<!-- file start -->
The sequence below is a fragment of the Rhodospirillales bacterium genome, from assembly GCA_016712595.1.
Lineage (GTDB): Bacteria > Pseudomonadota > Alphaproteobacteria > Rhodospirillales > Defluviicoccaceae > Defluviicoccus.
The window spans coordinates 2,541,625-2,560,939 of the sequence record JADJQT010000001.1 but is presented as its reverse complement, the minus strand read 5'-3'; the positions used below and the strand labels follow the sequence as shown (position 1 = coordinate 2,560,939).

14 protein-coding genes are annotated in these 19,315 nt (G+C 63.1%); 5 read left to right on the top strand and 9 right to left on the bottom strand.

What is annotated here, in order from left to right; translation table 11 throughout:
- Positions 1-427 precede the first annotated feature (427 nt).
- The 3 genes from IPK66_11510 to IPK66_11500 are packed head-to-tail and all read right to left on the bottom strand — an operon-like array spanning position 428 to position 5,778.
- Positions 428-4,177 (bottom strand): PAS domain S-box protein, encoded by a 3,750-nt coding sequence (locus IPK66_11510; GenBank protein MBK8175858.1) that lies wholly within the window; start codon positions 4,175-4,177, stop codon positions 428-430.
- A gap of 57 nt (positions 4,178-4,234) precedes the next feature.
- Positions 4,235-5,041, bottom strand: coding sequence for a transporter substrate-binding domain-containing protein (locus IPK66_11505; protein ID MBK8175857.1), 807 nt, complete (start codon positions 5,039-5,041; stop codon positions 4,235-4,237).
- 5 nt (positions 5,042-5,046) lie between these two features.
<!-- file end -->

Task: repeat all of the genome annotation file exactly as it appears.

The sequence below is a fragment of the Rhodospirillales bacterium genome, from assembly GCA_016712595.1.
Lineage (GTDB): Bacteria > Pseudomonadota > Alphaproteobacteria > Rhodospirillales > Defluviicoccaceae > Defluviicoccus.
The window spans coordinates 2,541,625-2,560,939 of the sequence record JADJQT010000001.1 but is presented as its reverse complement, the minus strand read 5'-3'; the positions used below and the strand labels follow the sequence as shown (position 1 = coordinate 2,560,939).

14 protein-coding genes are annotated in these 19,315 nt (G+C 63.1%); 5 read left to right on the top strand and 9 right to left on the bottom strand.

What is annotated here, in order from left to right; translation table 11 throughout:
- Positions 1-427 precede the first annotated feature (427 nt).
- The 3 genes from IPK66_11510 to IPK66_11500 are packed head-to-tail and all read right to left on the bottom strand — an operon-like array spanning position 428 to position 5,778.
- Positions 428-4,177 (bottom strand): PAS domain S-box protein, encoded by a 3,750-nt coding sequence (locus IPK66_11510; GenBank protein MBK8175858.1) that lies wholly within the window; start codon positions 4,175-4,177, stop codon positions 428-430.
- A gap of 57 nt (positions 4,178-4,234) precedes the next feature.
- Positions 4,235-5,041, bottom strand: coding sequence for a transporter substrate-binding domain-containing protein (locus IPK66_11505; protein ID MBK8175857.1), 807 nt, complete (start codon positions 5,039-5,041; stop codon positions 4,235-4,237).
- 5 nt (positions 5,042-5,046) lie between these two features.